• Philip Brown

    Thanks for this article. A couple points: 1) It appears that you misunderstood Epiphanius’s citation of 1 Cor. 11:10. In context, he is listing the views of the Valentinians. He notes that they, that is, the Valentinians quote 1 Cor. 11:10 as “For this reason a woman ought to have a veil on her head, because of the angels.” Irenaeus cites them as saying the same thing a couple hundred years earlier. This statement from the Panarion, therefore, cannot be used to determine Epiphanius’ view of the subject. 2) Thank you for noting Godet’s reference to Holsten. I missed that. However, I question whether what you’re calling the “long hair” view can be credibly attributed to Holsten based upon this statement alone. I don’t have access to his works in German, so I’m unable to pursue this further. I’d love to hear if further discoveries regarding his or earlier views are found.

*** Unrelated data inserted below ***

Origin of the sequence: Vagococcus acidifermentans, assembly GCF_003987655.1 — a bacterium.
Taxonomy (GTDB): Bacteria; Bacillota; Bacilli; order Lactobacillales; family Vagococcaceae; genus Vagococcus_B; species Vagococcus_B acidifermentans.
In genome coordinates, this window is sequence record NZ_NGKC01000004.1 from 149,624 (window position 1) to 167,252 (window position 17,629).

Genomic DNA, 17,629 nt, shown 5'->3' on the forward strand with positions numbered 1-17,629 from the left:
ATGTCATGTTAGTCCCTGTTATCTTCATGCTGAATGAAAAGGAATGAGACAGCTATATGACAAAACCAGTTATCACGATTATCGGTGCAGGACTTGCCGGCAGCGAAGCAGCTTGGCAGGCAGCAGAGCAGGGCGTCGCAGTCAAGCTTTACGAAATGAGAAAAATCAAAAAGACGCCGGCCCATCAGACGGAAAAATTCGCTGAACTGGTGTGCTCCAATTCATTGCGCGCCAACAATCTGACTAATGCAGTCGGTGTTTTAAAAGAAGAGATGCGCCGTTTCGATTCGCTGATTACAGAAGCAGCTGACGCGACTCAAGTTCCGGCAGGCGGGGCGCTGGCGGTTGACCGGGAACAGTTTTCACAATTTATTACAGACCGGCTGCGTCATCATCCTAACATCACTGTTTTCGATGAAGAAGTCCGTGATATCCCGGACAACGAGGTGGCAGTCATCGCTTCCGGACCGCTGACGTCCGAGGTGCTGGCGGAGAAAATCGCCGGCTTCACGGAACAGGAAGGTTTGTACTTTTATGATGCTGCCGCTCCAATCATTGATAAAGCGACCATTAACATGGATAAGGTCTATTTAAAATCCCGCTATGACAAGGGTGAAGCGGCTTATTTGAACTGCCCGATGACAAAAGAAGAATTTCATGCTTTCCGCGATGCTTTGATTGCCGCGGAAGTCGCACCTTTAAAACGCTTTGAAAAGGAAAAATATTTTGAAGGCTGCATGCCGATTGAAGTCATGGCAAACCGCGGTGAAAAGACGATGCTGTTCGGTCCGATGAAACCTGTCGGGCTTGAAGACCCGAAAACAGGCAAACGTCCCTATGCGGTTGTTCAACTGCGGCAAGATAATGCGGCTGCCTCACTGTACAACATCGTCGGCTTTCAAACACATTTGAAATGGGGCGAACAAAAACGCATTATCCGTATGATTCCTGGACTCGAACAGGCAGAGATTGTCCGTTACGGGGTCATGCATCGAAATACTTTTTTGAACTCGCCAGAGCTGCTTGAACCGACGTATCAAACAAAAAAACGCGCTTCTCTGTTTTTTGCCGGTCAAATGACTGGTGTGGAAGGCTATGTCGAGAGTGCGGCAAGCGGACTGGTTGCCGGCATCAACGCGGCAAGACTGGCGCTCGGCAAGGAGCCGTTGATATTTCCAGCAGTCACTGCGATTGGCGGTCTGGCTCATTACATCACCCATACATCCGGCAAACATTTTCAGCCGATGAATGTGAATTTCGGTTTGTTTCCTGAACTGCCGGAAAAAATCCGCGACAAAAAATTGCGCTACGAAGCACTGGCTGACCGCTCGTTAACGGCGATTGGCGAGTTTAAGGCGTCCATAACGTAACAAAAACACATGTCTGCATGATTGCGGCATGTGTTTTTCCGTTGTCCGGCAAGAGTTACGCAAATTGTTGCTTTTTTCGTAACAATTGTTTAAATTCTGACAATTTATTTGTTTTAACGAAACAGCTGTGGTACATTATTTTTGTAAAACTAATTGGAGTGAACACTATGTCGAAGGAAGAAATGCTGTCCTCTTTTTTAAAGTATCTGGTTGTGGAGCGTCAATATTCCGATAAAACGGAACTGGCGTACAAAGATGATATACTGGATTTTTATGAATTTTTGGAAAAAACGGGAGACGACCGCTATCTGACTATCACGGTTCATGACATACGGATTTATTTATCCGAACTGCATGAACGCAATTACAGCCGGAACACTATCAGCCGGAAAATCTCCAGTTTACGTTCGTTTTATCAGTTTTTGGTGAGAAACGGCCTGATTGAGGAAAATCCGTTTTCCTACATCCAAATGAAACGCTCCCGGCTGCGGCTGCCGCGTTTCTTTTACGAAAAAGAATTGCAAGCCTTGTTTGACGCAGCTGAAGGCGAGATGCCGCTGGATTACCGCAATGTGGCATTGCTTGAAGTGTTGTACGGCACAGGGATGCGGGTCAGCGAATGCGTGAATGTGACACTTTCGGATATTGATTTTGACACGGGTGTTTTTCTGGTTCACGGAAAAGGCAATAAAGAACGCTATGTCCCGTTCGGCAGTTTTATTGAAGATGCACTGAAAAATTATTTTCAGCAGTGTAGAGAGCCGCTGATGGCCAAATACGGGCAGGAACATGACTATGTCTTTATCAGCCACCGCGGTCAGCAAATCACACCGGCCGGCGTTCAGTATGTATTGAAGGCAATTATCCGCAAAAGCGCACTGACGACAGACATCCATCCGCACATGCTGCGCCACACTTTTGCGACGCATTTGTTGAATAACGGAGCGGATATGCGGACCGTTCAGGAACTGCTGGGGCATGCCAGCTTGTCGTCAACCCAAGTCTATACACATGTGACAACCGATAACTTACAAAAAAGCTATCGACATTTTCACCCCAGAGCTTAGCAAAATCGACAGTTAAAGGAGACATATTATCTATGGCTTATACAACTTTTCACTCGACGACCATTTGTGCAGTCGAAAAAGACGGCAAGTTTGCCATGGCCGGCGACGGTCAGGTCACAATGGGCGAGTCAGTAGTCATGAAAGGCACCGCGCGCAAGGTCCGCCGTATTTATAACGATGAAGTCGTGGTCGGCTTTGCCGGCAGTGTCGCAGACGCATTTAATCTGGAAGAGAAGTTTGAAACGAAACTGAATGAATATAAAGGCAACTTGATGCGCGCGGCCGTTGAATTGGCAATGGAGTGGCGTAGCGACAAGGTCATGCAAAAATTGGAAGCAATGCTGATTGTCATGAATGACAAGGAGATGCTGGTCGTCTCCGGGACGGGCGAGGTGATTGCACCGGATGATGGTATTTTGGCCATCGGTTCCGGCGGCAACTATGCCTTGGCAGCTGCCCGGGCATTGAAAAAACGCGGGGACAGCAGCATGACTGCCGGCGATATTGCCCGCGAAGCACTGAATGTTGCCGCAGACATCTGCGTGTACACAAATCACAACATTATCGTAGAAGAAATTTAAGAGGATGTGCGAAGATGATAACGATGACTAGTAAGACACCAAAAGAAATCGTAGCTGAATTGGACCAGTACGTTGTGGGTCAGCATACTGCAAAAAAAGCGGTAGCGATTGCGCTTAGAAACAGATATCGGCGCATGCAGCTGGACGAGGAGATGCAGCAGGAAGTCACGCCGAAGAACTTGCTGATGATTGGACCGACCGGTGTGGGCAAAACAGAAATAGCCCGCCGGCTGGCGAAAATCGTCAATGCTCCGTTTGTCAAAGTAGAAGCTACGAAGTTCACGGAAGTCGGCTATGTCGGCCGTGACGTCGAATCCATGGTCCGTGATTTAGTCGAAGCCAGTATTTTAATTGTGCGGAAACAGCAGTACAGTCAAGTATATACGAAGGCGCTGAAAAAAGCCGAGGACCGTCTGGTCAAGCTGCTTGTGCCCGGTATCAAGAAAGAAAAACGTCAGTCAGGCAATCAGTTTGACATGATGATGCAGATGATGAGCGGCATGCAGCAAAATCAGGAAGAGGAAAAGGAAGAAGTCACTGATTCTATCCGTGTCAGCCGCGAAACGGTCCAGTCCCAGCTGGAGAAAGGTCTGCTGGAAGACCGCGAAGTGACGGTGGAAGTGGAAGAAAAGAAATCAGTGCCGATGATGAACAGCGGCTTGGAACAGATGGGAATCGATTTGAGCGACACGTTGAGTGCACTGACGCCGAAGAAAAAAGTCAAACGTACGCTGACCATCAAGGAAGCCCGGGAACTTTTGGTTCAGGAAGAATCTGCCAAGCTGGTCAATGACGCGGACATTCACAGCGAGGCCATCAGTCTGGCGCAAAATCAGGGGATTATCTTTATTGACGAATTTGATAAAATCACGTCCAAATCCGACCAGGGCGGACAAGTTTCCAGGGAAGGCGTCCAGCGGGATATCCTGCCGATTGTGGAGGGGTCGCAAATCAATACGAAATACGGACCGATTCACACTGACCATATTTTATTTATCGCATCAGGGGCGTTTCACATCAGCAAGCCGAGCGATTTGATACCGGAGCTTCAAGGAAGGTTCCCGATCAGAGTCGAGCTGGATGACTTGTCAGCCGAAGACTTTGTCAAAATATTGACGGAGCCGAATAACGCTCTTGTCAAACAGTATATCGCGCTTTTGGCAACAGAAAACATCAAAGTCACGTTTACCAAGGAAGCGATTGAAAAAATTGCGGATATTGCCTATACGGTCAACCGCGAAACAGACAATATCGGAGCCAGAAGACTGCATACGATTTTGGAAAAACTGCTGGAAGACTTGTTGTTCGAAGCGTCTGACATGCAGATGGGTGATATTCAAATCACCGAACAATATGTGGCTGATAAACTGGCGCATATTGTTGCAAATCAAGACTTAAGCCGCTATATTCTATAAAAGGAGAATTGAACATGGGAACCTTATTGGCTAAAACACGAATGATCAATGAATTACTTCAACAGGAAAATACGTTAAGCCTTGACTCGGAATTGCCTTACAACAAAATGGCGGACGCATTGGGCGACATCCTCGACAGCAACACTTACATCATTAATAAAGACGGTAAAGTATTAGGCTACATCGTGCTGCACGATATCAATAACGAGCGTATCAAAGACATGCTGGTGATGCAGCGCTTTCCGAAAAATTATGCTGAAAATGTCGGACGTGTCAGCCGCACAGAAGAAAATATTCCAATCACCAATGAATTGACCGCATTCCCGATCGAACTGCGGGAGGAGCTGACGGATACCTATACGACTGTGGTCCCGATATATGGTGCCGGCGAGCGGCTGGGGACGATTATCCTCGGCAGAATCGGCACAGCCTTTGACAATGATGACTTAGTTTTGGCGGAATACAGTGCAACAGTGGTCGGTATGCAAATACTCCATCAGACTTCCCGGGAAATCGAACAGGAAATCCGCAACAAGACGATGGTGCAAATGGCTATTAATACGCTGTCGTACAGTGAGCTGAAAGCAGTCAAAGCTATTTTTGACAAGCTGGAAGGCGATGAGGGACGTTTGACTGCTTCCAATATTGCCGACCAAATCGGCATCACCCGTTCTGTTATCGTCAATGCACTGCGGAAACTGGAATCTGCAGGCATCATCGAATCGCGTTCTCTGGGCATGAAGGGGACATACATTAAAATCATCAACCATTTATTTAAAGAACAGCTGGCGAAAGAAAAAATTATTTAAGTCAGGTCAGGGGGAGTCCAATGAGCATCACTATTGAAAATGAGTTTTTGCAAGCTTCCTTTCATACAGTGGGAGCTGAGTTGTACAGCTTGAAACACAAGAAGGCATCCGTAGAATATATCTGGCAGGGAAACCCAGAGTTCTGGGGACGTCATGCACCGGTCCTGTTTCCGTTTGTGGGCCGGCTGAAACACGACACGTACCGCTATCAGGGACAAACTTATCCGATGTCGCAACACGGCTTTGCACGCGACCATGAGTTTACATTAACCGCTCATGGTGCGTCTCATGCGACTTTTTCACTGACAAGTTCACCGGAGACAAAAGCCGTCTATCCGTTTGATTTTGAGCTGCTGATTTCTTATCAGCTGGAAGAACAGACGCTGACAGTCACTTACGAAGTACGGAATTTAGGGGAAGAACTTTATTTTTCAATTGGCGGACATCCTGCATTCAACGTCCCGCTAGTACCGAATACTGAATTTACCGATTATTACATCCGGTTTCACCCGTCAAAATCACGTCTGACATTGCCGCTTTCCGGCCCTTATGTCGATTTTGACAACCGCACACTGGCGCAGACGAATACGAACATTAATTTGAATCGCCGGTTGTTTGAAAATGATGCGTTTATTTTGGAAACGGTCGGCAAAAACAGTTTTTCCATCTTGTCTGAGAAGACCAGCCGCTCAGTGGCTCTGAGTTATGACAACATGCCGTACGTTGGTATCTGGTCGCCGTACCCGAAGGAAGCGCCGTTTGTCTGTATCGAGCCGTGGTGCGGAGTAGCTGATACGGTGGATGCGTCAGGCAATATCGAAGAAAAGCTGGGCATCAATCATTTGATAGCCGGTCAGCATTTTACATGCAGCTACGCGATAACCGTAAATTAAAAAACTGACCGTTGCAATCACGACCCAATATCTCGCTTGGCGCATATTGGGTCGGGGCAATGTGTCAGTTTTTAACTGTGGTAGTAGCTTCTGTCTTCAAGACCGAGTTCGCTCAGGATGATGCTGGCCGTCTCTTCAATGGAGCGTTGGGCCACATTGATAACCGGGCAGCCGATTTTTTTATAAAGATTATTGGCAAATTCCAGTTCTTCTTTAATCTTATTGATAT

Blessings,
    A. Philip Brown II

    • Thanks for the reply Philip. I’ll be sure to re-look at the Epiphanius quote when time permits.